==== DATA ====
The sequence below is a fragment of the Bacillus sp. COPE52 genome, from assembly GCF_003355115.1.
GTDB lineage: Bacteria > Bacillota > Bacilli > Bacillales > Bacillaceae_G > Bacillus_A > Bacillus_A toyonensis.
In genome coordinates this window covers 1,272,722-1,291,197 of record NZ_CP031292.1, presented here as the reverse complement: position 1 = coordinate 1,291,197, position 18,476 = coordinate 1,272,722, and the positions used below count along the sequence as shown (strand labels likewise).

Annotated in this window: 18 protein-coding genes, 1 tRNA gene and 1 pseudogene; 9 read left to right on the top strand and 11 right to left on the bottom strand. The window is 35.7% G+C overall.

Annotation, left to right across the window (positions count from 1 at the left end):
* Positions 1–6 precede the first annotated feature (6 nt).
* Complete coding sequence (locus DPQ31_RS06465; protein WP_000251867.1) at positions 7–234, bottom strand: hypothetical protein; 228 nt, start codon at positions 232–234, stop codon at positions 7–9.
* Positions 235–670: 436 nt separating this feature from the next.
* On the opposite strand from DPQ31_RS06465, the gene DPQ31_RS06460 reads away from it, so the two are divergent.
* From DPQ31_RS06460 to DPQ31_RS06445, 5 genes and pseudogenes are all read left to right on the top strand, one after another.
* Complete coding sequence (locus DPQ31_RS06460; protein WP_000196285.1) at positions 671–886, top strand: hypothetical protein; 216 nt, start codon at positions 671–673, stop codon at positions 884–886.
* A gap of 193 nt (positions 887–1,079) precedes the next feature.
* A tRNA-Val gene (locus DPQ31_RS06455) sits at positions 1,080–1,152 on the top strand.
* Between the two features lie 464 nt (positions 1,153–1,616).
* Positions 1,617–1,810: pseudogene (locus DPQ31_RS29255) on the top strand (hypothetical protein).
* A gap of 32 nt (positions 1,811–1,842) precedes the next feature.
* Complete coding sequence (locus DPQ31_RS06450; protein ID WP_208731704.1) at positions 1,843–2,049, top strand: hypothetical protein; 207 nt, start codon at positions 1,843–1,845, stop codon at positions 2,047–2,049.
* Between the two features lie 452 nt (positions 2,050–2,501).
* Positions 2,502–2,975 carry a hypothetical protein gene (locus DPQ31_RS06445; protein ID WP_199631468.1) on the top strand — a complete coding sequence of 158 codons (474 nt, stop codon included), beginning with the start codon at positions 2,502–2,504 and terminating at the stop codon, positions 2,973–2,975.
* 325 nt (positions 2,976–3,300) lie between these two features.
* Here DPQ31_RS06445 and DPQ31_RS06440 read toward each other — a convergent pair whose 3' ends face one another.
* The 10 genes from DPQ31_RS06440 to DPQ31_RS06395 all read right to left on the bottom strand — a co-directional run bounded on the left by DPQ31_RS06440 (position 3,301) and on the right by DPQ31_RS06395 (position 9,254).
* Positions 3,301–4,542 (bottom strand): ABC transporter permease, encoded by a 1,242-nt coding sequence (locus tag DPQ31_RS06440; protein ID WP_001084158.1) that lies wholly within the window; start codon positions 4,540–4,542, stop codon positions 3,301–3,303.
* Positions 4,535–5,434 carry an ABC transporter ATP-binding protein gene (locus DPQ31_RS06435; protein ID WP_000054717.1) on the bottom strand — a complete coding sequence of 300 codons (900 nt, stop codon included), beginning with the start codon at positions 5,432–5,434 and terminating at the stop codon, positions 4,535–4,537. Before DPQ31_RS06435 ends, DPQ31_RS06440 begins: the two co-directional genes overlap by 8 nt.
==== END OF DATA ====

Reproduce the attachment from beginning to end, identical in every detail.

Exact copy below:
The sequence below is a fragment of the Bacillus sp. COPE52 genome, from assembly GCF_003355115.1.
GTDB lineage: Bacteria > Bacillota > Bacilli > Bacillales > Bacillaceae_G > Bacillus_A > Bacillus_A toyonensis.
In genome coordinates this window covers 1,272,722-1,291,197 of record NZ_CP031292.1, presented here as the reverse complement: position 1 = coordinate 1,291,197, position 18,476 = coordinate 1,272,722, and the positions used below count along the sequence as shown (strand labels likewise).

Annotated in this window: 18 protein-coding genes, 1 tRNA gene and 1 pseudogene; 9 read left to right on the top strand and 11 right to left on the bottom strand. The window is 35.7% G+C overall.

Annotation, left to right across the window (positions count from 1 at the left end):
* Positions 1–6 precede the first annotated feature (6 nt).
* Complete coding sequence (locus DPQ31_RS06465; protein WP_000251867.1) at positions 7–234, bottom strand: hypothetical protein; 228 nt, start codon at positions 232–234, stop codon at positions 7–9.
* Positions 235–670: 436 nt separating this feature from the next.
* On the opposite strand from DPQ31_RS06465, the gene DPQ31_RS06460 reads away from it, so the two are divergent.
* From DPQ31_RS06460 to DPQ31_RS06445, 5 genes and pseudogenes are all read left to right on the top strand, one after another.
* Complete coding sequence (locus DPQ31_RS06460; protein WP_000196285.1) at positions 671–886, top strand: hypothetical protein; 216 nt, start codon at positions 671–673, stop codon at positions 884–886.
* A gap of 193 nt (positions 887–1,079) precedes the next feature.
* A tRNA-Val gene (locus DPQ31_RS06455) sits at positions 1,080–1,152 on the top strand.
* Between the two features lie 464 nt (positions 1,153–1,616).
* Positions 1,617–1,810: pseudogene (locus DPQ31_RS29255) on the top strand (hypothetical protein).
* A gap of 32 nt (positions 1,811–1,842) precedes the next feature.
* Complete coding sequence (locus DPQ31_RS06450; protein ID WP_208731704.1) at positions 1,843–2,049, top strand: hypothetical protein; 207 nt, start codon at positions 1,843–1,845, stop codon at positions 2,047–2,049.
* Between the two features lie 452 nt (positions 2,050–2,501).
* Positions 2,502–2,975 carry a hypothetical protein gene (locus DPQ31_RS06445; protein ID WP_199631468.1) on the top strand — a complete coding sequence of 158 codons (474 nt, stop codon included), beginning with the start codon at positions 2,502–2,504 and terminating at the stop codon, positions 2,973–2,975.
* 325 nt (positions 2,976–3,300) lie between these two features.
* Here DPQ31_RS06445 and DPQ31_RS06440 read toward each other — a convergent pair whose 3' ends face one another.
* The 10 genes from DPQ31_RS06440 to DPQ31_RS06395 all read right to left on the bottom strand — a co-directional run bounded on the left by DPQ31_RS06440 (position 3,301) and on the right by DPQ31_RS06395 (position 9,254).
* Positions 3,301–4,542 (bottom strand): ABC transporter permease, encoded by a 1,242-nt coding sequence (locus tag DPQ31_RS06440; protein ID WP_001084158.1) that lies wholly within the window; start codon positions 4,540–4,542, stop codon positions 3,301–3,303.
* Positions 4,535–5,434 carry an ABC transporter ATP-binding protein gene (locus DPQ31_RS06435; protein ID WP_000054717.1) on the bottom strand — a complete coding sequence of 300 codons (900 nt, stop codon included), beginning with the start codon at positions 5,432–5,434 and terminating at the stop codon, positions 4,535–4,537. Before DPQ31_RS06435 ends, DPQ31_RS06440 begins: the two co-directional genes overlap by 8 nt.